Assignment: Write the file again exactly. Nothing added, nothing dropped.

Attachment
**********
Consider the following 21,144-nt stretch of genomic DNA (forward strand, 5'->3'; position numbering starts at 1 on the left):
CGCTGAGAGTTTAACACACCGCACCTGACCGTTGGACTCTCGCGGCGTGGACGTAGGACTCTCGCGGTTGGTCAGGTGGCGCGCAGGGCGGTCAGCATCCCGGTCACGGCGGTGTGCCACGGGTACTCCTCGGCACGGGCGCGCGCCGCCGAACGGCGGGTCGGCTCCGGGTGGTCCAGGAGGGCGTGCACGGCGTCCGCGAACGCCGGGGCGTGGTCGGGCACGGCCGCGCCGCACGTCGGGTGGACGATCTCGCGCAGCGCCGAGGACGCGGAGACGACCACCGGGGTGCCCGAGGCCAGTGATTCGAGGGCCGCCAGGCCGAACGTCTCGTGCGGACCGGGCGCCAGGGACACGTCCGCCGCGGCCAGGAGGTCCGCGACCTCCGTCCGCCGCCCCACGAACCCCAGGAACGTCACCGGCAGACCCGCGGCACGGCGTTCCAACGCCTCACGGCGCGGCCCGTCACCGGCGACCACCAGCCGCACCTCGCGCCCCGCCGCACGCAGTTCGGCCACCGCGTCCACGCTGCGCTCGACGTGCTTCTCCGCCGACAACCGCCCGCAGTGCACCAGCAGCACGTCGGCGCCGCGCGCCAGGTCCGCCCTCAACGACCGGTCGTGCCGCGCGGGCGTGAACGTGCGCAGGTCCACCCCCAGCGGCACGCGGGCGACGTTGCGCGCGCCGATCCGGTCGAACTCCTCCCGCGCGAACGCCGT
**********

Consider the following 21,144-nt stretch of genomic DNA (forward strand, 5'->3'; position numbering starts at 1 on the left):
CGCTGAGAGTTTAACACACCGCACCTGACCGTTGGACTCTCGCGGCGTGGACGTAGGACTCTCGCGGTTGGTCAGGTGGCGCGCAGGGCGGTCAGCATCCCGGTCACGGCGGTGTGCCACGGGTACTCCTCGGCACGGGCGCGCGCCGCCGAACGGCGGGTCGGCTCCGGGTGGTCCAGGAGGGCGTGCACGGCGTCCGCGAACGCCGGGGCGTGGTCGGGCACGGCCGCGCCGCACGTCGGGTGGACGATCTCGCGCAGCGCCGAGGACGCGGAGACGACCACCGGGGTGCCCGAGGCCAGTGATTCGAGGGCCGCCAGGCCGAACGTCTCGTGCGGACCGGGCGCCAGGGACACGTCCGCCGCGGCCAGGAGGTCCGCGACCTCCGTCCGCCGCCCCACGAACCCCAGGAACGTCACCGGCAGACCCGCGGCACGGCGTTCCAACGCCTCACGGCGCGGCCCGTCACCGGCGACCACCAGCCGCACCTCGCGCCCCGCCGCACGCAGTTCGGCCACCGCGTCCACGCTGCGCTCGACGTGCTTCTCCGCCGACAACCGCCCGCAGTGCACCAGCAGCACGTCGGCGCCGCGCGCCAGGTCCGCCCTCAACGACCGGTCGTGCCGCGCGGGCGTGAACGTGCGCAGGTCCACCCCCAGCGGCACGCGGGCGACGTTGCGCGCGCCGATCCGGTCGAACTCCTCCCGCGCGAACGCCGT